ICYMI: Spoofing plane dangers and “terrorism on steroids”

A week is a long time in cybersecurity, so here’s a round-up of the Cyber Magazine articles that have been starting conversations around the world

Private and public sectors join forces to track cyber gangs

Cybercriminals are to be tracked by a new initiative launched by the World Economic Forum to map criminal activities and identify opportunities for public and private sector responses that can be taken alongside law enforcement agencies. The Cybercrime Atlas initiative will provide a platform for leading cybercrime investigators, national and international law enforcement agencies, and global businesses to share knowledge, generate policy recommendations and identify opportunities for coordinated action to fight cyber threats.

Read the full story here.

Wib joins SecureIT to accelerate API security across Nordics

Cybersecurity startup and API security pioneer Wib has announced a strategic partnership with Iceland’s SecureIT, a leading provider of cybersecurity compliance, consulting, and managed services. The collaboration aims to accelerate Wib's go-to-market momentum across the Nordics region. Following its launch and US$16 million funding, Wib is investing in building an international channel ecosystem of specialist cybersecurity partners. The partnership with SecureIT gives access to Wib's API security platform and recently launched API pentesting-as-a-service (PTaaS) capabilities.

Read the full story here.

Global businesses not prepared for “terrorism on steroids”

The Russian invasion of Ukraine has not only tragically upended the lives of countless people in a sovereign nation but is also causing geopolitical shockwaves that will reverberate for the foreseeable future, according to a new report which highlights global IT and security professionals' sentiment on cyberwarfare. Asset visibility and security company ArmisState of Cyberwarfare and Trends Report: 2022-2023 shares sentiment from more than 6,000 global respondents across multiple industries, including healthcare, critical infrastructure, retail, supply chain and logistics, and more.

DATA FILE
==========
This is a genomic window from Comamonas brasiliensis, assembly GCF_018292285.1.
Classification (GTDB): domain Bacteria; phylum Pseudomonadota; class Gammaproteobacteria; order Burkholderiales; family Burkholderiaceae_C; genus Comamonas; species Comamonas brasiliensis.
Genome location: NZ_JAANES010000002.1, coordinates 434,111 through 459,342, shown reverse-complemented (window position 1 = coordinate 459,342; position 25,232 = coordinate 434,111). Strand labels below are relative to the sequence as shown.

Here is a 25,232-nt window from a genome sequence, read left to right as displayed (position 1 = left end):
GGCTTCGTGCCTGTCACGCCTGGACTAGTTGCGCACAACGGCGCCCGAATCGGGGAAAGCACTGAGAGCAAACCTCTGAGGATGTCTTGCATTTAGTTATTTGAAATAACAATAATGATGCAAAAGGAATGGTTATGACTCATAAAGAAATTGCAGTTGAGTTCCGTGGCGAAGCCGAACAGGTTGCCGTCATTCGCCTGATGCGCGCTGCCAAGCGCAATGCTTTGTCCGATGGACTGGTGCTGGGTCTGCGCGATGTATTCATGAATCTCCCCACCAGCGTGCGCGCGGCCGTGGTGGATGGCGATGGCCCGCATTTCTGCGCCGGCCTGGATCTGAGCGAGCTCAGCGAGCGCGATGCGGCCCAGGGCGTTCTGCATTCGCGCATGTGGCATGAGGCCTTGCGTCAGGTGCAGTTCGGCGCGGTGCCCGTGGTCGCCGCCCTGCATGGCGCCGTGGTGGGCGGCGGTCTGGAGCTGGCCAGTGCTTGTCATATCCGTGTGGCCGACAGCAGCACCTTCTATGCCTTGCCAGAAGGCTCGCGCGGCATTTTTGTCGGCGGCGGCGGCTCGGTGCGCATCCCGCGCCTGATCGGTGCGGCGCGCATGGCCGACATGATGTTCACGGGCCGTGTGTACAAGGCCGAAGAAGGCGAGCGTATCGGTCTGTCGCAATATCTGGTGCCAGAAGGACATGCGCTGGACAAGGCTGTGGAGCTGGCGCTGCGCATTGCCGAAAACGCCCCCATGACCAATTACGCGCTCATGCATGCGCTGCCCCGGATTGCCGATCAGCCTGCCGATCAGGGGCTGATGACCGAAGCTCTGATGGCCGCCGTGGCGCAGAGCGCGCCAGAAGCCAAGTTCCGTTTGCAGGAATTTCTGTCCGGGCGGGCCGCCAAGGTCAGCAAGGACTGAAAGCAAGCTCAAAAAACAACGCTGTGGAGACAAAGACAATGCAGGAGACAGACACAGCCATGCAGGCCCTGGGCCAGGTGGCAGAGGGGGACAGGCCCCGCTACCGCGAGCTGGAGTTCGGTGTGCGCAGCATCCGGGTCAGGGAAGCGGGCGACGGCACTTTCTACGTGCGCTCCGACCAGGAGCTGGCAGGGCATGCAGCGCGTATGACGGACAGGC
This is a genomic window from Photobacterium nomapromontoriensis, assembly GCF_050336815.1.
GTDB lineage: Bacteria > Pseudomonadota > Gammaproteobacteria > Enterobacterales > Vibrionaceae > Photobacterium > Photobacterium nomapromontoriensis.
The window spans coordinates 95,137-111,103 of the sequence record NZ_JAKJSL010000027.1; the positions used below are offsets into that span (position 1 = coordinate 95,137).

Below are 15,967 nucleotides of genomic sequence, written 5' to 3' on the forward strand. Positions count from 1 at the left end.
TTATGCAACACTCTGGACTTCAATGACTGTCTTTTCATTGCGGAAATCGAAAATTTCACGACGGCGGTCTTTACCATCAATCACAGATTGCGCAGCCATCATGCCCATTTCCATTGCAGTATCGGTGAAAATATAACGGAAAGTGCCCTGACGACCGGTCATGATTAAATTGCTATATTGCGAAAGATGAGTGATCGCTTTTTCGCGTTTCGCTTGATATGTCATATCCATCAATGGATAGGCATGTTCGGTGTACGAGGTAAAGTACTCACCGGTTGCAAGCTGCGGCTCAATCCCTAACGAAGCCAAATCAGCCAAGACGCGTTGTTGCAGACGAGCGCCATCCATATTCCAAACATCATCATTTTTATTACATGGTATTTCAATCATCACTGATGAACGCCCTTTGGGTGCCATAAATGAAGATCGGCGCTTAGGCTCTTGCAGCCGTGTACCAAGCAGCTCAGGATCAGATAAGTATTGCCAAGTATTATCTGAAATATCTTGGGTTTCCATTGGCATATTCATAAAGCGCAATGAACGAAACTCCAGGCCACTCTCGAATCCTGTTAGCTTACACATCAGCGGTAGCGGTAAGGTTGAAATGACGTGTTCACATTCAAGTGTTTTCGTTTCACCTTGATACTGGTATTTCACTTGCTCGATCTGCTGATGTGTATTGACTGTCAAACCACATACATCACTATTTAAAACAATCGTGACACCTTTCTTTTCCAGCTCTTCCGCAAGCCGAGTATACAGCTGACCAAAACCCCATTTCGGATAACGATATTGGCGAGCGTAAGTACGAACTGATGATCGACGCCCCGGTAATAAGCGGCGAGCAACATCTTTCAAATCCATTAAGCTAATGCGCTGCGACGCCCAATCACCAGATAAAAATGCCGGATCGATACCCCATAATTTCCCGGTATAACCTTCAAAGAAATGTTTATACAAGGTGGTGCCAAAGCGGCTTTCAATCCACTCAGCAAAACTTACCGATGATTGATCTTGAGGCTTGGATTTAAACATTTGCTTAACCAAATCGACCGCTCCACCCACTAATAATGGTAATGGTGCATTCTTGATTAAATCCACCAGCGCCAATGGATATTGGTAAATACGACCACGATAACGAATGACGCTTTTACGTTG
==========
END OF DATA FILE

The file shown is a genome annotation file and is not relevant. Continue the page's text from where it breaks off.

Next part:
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Planes, ships and automobiles under attack from “spoofers”

The growing number of cyberattacks against cars is fueling fears that vehicles and industrial operational technology (OT) are being targeted and must be defended against criminal attempts to seize control of enterprise equipment, including cars, ships and even aircraft. The findings emerged in a new research report published by global technology research and advisory firm Information Services Group. The 2022 ISG Provider Lens global Manufacturing Security Solutions report finds that cybersecurity has become a high priority for companies in manufacturing, automotive, life sciences and other industries amid recent cyberattacks against manufacturing facilities and connected vehicles. The urgent need to modernise or replace legacy systems, along with a shortage of skilled cybersecurity engineers, is fueling the growth of solution and outsourcing providers.

Read the full story here.

FBI turns tables on hackers in ransomware “cyber stakeout”

The United States Justice Department announced yesterday it has successfully disrupted a global ransomware group known as Hive, which has claimed over 1,500 victims in more than 80 countries. The group, which has targeted hospitals, school districts, financial firms, and critical infrastructure, has been under investigation by the FBI since July 2022. In a coordinated effort with German and Dutch law enforcement agencies, the FBI was able to infiltrate Hive's computer networks, capture its decryption keys, and offer them to victims worldwide. This prevented victims from having to pay the US$130 million in ransom Hive had demanded.

Read the full story here.  

Klamath Falls calls on ZeroEyes to spot and stop shooters

Klamath Falls City Schools in Oregon is the latest US school to offer ZeroEyes’ AI-powered protection for students and staff against rogue shooters and other gun threats. ZeroEye technology is being layered on top of the schools' existing security cameras, where it will identify brandished guns and dispatch alerts to safety personnel and local law enforcement seconds after detection. ZeroEyes is already deployed across industries in more than 30 states, including K-12 school districts, commercial property groups, shopping malls, places of worship, hospitals, military bases, manufacturing plants, casinos and Fortune 500 campuses.

Read the full story here

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